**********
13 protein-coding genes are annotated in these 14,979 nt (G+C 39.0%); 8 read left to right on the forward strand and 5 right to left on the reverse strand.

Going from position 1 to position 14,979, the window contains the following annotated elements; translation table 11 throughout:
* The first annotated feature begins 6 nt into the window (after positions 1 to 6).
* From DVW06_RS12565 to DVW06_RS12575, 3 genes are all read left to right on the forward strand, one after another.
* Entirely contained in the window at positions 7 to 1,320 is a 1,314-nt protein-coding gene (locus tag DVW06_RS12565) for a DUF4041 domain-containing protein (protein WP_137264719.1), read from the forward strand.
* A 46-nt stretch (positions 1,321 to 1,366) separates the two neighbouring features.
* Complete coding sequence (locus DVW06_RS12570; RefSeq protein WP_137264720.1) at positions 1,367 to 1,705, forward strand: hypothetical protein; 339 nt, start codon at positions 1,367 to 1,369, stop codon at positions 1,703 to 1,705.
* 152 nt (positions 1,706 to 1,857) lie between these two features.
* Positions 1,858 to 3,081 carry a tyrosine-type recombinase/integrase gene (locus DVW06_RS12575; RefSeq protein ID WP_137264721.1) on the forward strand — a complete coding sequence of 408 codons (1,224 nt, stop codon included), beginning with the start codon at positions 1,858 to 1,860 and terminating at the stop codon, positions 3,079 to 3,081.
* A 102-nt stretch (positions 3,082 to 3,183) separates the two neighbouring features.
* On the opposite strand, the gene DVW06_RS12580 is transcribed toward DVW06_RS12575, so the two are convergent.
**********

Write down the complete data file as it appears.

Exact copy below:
13 protein-coding genes are annotated in these 14,979 nt (G+C 39.0%); 8 read left to right on the forward strand and 5 right to left on the reverse strand.

Going from position 1 to position 14,979, the window contains the following annotated elements; translation table 11 throughout:
* The first annotated feature begins 6 nt into the window (after positions 1 to 6).
* From DVW06_RS12565 to DVW06_RS12575, 3 genes are all read left to right on the forward strand, one after another.
* Entirely contained in the window at positions 7 to 1,320 is a 1,314-nt protein-coding gene (locus tag DVW06_RS12565) for a DUF4041 domain-containing protein (protein WP_137264719.1), read from the forward strand.
* A 46-nt stretch (positions 1,321 to 1,366) separates the two neighbouring features.
* Complete coding sequence (locus DVW06_RS12570; RefSeq protein WP_137264720.1) at positions 1,367 to 1,705, forward strand: hypothetical protein; 339 nt, start codon at positions 1,367 to 1,369, stop codon at positions 1,703 to 1,705.
* 152 nt (positions 1,706 to 1,857) lie between these two features.
* Positions 1,858 to 3,081 carry a tyrosine-type recombinase/integrase gene (locus DVW06_RS12575; RefSeq protein ID WP_137264721.1) on the forward strand — a complete coding sequence of 408 codons (1,224 nt, stop codon included), beginning with the start codon at positions 1,858 to 1,860 and terminating at the stop codon, positions 3,079 to 3,081.
* A 102-nt stretch (positions 3,082 to 3,183) separates the two neighbouring features.
* On the opposite strand, the gene DVW06_RS12580 is transcribed toward DVW06_RS12575, so the two are convergent.